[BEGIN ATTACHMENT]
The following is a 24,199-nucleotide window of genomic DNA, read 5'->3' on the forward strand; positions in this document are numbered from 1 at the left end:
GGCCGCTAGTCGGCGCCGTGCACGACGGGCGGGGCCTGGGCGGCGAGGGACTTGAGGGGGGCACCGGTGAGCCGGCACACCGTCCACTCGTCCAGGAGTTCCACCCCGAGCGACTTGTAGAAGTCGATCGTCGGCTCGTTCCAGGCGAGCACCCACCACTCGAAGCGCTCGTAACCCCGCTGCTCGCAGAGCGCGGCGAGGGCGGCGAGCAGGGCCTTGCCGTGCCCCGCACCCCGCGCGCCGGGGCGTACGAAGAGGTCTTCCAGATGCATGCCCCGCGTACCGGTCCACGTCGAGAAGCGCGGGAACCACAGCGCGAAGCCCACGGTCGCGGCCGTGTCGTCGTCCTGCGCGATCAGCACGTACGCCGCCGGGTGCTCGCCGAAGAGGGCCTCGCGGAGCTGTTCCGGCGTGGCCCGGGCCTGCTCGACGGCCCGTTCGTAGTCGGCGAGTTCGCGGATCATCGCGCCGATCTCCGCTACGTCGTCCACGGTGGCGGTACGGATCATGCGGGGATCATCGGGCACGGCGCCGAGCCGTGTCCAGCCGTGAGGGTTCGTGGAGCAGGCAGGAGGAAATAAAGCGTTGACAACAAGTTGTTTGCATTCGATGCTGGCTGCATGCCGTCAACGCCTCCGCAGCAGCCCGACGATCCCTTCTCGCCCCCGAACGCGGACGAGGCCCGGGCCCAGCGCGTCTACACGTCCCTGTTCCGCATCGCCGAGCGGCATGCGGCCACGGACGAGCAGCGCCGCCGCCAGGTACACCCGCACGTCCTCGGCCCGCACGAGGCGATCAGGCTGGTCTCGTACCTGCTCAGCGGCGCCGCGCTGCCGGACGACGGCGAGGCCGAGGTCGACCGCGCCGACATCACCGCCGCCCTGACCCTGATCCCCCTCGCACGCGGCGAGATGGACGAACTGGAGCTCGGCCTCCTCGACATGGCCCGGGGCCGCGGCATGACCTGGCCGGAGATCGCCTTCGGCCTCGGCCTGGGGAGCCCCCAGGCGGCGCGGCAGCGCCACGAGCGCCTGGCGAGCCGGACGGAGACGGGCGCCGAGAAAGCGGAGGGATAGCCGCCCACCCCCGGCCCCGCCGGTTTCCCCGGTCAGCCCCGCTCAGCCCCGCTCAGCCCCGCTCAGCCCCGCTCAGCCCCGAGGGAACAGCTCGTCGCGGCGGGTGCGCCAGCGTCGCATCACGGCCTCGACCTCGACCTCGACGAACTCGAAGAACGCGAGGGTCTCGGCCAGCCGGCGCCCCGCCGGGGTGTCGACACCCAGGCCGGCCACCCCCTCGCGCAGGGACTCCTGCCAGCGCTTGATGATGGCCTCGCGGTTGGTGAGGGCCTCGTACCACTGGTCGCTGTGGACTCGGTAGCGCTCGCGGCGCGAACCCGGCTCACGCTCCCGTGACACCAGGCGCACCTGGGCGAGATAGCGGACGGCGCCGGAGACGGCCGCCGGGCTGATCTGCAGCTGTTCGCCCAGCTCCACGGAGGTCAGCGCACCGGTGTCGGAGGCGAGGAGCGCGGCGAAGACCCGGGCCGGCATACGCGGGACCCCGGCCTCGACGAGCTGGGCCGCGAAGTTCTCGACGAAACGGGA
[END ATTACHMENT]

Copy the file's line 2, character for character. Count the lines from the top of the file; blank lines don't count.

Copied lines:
GGCCGCTAGTCGGCGCCGTGCACGACGGGCGGGGCCTGGGCGGCGAGGGACTTGAGGGGGGCACCGGTGAGCCGGCACACCGTCCACTCGTCCAGGAGTTCCACCCCGAGCGACTTGTAGAAGTCGATCGTCGGCTCGTTCCAGGCGAGCACCCACCACTCGAAGCGCTCGTAACCCCGCTGCTCGCAGAGCGCGGCGAGGGCGGCGAGCAGGGCCTTGCCGTGCCCCGCACCCCGCGCGCCGGGGCGTACGAAGAGGTCTTCCAGATGCATGCCCCGCGTACCGGTCCACGTCGAGAAGCGCGGGAACCACAGCGCGAAGCCCACGGTCGCGGCCGTGTCGTCGTCCTGCGCGATCAGCACGTACGCCGCCGGGTGCTCGCCGAAGAGGGCCTCGCGGAGCTGTTCCGGCGTGGCCCGGGCCTGCTCGACGGCCCGTTCGTAGTCGGCGAGTTCGCGGATCATCGCGCCGATCTCCGCTACGTCGTCCACGGTGGCGGTACGGATCATGCGGGGATCATCGGGCACGGCGCCGAGCCGTGTCCAGCCGTGAGGGTTCGTGGAGCAGGCAGGAGGAAATAAAGCGTTGACAACAAGTTGTTTGCATTCGATGCTGGCTGCATGCCGTCAACGCCTCCGCAGCAGCCCGACGATCCCTTCTCGCCCCCGAACGCGGACGAGGCCCGGGCCCAGCGCGTCTACACGTCCCTGTTCCGCATCGCCGAGCGGCATGCGGCCACGGACGAGCAGCGCCGCCGCCAGGTACACCCGCACGTCCTCGGCCCGCACGAGGCGATCAGGCTGGTCTCGTACCTGCTCAGCGGCGCCGCGCTGCCGGACGACGGCGAGGCCGAGGTCGACCGCGCCGACATCACCGCCGCCCTGACCCTGATCCCCCTCGCACGCGGCGAGATGGACGAACTGGAGCTCGGCCTCCTCGACATGGCCCGGGGCCGCGGCATGACCTGGCCGGAGATCGCCTTCGGCCTCGGCCTGGGGAGCCCCCAGGCGGCGCGGCAGCGCCACGAGCGCCTGGCGAGCCGGACGGAGACGGGCGCCGAGAAAGCGGAGGGATAGCCGCCCACCCCCGGCCCCGCCGGTTTCCCCGGTCAGCCCCGCTCAGCCCCGCTCAGCCCCGCTCAGCCCCGCTCAGCCCCGAGGGAACAGCTCGTCGCGGCGGGTGCGCCAGCGTCGCATCACGGCCTCGACCTCGACCTCGACGAACTCGAAGAACGCGAGGGTCTCGGCCAGCCGGCGCCCCGCCGGGGTGTCGACACCCAGGCCGGCCACCCCCTCGCGCAGGGACTCCTGCCAGCGCTTGATGATGGCCTCGCGGTTGGTGAGGGCCTCGTACCACTGGTCGCTGTGGACTCGGTAGCGCTCGCGGCGCGAACCCGGCTCACGCTCCCGTGACACCAGGCGCACCTGGGCGAGATAGCGGACGGCGCCGGAGACGGCCGCCGGGCTGATCTGCAGCTGTTCGCCCAGCTCCACGGAGGTCAGCGCACCGGTGTCGGAGGCGAGGAGCGCGGCGAAGACCCGGGCCGGCATACGCGGGACCCCGGCCTCGACGAGCTGGGCCGCGAAGTTCTCGACGAAACGGGA